(To answer this in it’s entirety, I feel like you need some back story.)
My son youngest son Jaxon is currently 7 years as I am writing this. He has ADHD- Inattentive Type, Autism, just shy of being “level 3” and a myriad of learning disabilities and disorders. He is approximately 2 years delayed in behavior, with his speech and processing being even further behind. My daughter, 8, also has ADHD, a spectrum diagnosis along with Dyslexia but is doing academically well considering her challenges. She is currently grade level in all subjects except for reading. Jaxon scores too low to even qualify for a dyslexia ruling. My oldest, 13, is brilliant with science and mathematics, has always ranked above average on all his MAPPS testing every year and is thriving in the public school system here in our hometown.
I know different aspects of being a parent:
- Having a child with extreme learning disabilities and developmental delays because of a neurological disorder, requiring complete support in all areas of his life.
- Having a child that needs a little more support then normal for her age in a few areas of her life but for the most part, can self-maintain.
- Having a child completely independent, competent and responsible for his age.
After having to pull my daughter from Pre-K and then again from Kindergarten in the public school because of her behaviors, we decided to put her into a popular & well-known private school for dyslexia and disabilities in our area. She went her entire first grade year (2018-2019), thriving. 2019, we re-enrolled Annah and then tried to enroll Jaxon. I knew he was behind, but so was Annah when she started, so I first tried to enroll Jaxon into the “regular” part of the school since it worked out so well with Annah. But due to Jaxon’s limitations and disabilities we were told he “wasn’t a good fit.” Of course I was disappointed but I almost expected it. I had already prepared in my heart for him to attend the Spectrum part of the school. I provided all the documents and his diagnosis’. That act in itself was a relief. He attempted Pre-K at 5 years old (yes that’s late but remember he is delayed) but we didn’t make it 2 months before I was asked to take him home- indefinitely. I couldn’t put Jaxon in public school. I worked in special education in the public school system and I know that they are taxed, overwhelmed and without the proper support and resources they need. The students range with varying degrees of disability and the teacher is pulled in a million directions. It is not the smaller classroom setting with more hands-on & one on one time I wanted for my child. So I knew handing these documents over to a private entity in place for Spectrum behaviors and education was going to be my saving grace, for him and myself. Only it wasn’t. We were told “He isn’t clinical enough to be in our classrooms.” What does that even mean? “He doesn’t hurt himself enough. Most of our children in these classrooms hurt themselves and are completely non-verbal.” But you said “most” not all. He does attempt harmful self-inflicting behaviors but not enough? I didn’t understand and it didn’t matter. It was a flat denial.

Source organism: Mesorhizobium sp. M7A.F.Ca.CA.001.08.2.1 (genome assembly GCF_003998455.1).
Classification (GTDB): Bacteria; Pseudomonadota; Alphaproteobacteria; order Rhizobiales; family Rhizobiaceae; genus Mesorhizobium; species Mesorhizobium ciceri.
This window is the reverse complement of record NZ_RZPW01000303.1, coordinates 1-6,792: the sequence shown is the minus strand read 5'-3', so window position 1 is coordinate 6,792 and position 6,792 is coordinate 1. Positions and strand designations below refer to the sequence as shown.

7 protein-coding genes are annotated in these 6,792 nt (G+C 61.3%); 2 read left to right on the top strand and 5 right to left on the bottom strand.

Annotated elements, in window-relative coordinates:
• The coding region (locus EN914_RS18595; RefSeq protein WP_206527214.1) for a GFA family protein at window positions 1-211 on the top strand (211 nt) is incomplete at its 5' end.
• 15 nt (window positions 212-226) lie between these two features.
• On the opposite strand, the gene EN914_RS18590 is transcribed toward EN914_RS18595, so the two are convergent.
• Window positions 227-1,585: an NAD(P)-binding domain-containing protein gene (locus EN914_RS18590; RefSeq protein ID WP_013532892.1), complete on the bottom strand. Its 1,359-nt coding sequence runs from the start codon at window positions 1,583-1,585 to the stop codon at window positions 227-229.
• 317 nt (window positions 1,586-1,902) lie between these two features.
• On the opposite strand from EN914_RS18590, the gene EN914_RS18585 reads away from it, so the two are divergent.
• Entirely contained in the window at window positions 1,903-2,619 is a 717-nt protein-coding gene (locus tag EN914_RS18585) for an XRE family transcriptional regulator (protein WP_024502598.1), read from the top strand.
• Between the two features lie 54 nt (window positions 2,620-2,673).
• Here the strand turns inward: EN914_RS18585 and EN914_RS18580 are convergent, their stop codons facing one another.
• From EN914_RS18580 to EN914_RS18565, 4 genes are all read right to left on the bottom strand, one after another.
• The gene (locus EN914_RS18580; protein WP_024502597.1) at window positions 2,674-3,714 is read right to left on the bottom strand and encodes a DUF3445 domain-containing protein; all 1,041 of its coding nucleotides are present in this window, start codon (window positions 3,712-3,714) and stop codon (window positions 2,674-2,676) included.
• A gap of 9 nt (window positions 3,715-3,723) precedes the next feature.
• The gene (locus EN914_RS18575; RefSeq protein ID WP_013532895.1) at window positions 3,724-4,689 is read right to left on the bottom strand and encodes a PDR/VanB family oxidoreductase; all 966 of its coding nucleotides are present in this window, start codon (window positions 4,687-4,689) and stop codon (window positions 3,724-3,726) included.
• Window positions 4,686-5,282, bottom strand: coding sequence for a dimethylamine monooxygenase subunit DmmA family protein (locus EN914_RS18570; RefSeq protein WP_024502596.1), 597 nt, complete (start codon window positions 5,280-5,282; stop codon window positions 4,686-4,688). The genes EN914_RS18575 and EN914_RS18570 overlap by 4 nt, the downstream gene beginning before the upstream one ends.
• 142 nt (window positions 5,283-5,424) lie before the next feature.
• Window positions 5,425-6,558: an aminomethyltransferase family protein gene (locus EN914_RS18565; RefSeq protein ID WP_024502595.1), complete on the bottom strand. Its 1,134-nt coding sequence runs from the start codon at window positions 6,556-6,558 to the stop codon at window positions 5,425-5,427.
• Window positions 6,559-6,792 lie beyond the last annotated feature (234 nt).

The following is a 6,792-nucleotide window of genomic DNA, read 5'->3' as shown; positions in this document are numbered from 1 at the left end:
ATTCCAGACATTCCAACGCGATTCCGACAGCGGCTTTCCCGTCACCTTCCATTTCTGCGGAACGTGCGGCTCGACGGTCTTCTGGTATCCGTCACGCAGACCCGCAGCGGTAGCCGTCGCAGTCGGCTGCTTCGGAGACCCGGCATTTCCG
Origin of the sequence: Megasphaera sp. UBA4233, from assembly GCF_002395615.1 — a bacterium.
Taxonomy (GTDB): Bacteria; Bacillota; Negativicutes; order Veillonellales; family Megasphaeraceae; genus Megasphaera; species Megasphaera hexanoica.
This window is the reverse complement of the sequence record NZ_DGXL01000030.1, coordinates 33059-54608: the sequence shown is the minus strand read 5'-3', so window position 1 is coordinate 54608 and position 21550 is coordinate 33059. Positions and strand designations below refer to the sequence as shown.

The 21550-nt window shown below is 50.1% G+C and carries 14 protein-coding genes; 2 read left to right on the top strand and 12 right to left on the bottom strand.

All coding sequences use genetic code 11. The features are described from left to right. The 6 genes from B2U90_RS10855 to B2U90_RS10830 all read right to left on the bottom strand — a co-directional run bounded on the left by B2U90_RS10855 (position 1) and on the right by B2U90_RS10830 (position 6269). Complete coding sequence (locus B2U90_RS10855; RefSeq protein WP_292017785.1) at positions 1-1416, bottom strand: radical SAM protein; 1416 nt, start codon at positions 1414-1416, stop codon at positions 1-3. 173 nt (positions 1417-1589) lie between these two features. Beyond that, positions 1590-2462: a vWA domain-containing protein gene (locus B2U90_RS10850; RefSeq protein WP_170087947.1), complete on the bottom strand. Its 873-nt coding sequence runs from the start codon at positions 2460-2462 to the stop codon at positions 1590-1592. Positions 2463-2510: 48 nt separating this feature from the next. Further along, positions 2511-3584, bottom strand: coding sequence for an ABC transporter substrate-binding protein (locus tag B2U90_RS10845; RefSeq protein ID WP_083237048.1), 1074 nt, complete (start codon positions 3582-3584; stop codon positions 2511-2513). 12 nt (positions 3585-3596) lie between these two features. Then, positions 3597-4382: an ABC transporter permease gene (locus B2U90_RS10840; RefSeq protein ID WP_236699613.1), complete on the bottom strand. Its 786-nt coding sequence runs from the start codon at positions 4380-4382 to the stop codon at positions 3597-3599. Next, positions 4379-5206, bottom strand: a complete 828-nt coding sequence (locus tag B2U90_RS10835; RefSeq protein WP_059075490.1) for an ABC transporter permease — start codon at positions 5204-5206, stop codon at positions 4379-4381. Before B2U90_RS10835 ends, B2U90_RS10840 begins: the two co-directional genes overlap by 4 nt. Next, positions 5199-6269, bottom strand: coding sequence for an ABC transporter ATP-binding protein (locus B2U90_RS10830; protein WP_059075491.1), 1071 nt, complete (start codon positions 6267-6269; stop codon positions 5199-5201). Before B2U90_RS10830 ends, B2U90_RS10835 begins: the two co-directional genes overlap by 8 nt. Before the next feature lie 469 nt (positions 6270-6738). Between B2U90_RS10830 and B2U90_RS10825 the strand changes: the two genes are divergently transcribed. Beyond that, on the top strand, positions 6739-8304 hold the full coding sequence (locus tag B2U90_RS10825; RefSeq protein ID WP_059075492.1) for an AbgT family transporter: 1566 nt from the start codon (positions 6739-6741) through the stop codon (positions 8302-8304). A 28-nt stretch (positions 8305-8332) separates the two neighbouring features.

I can’t express what it felt like to hear that there is no place for your child, when seeking an American birth right- education. We tried a few other places but they were completely full, so I pulled my daughter and we have been homeschooling ever since.
That’s where Usborne Books & More comes in and with that back story you now have the knowledge and understanding for why it’s so important to me and my family. When searching for curriculum I knew it needed I more depth than what I used for daughter’s remaining Kindergarten year. And it had to be adaptable, too. Too many variances at play, all the time. We chose a curriculum that includes a lot of hands-on materials. Touch it, see it, feel, smell, it- STEM. We are avid “STEMers.” With all this awesome stuff we received, came some Usborne Books & More books. Even just holding them, I fell in love with their quality- thick and well-made. Brightly colored, engaging. These books have flaps, and sounds and peek-inside, and some use flashlights! But it was a book and it had to pass my the inspection of my very book-difficult child, who was always uninterested. But- Jaxon was engaged. He lifted flaps! He peeked inside! He used the paintbrush one came with!(More on this later) He was actually learning from a book! I was enthralled! Six long years of struggling to capture the attention of a child that only understood the very basic and simple version of things and here he was, independently looking through books!! It was a miracle! Usborne Books & More has not stopped being a working miracle in our lives.
That is why I chose to join Usborne Books and More. I want to provide the same experience for other struggling families. It’s a step in the right direction. It is, one book at a time, closing an invisible gap that targets a group of children who otherwise, would be left behind and left out. It’s hope. It’s knowing there is help and that there are resources. The Usborne Books & More shelf is VAST and plentiful. Jaxon isn’t on grade level or age level, and that is ok. It’s not about following what’s normal, it’s about doing right for my child and providing him an education, a birth right of being an American. A birth right every child deserves. With Usborne Books & More, I feel like I am doing my part to help make sure that happens. One child and one book at a time.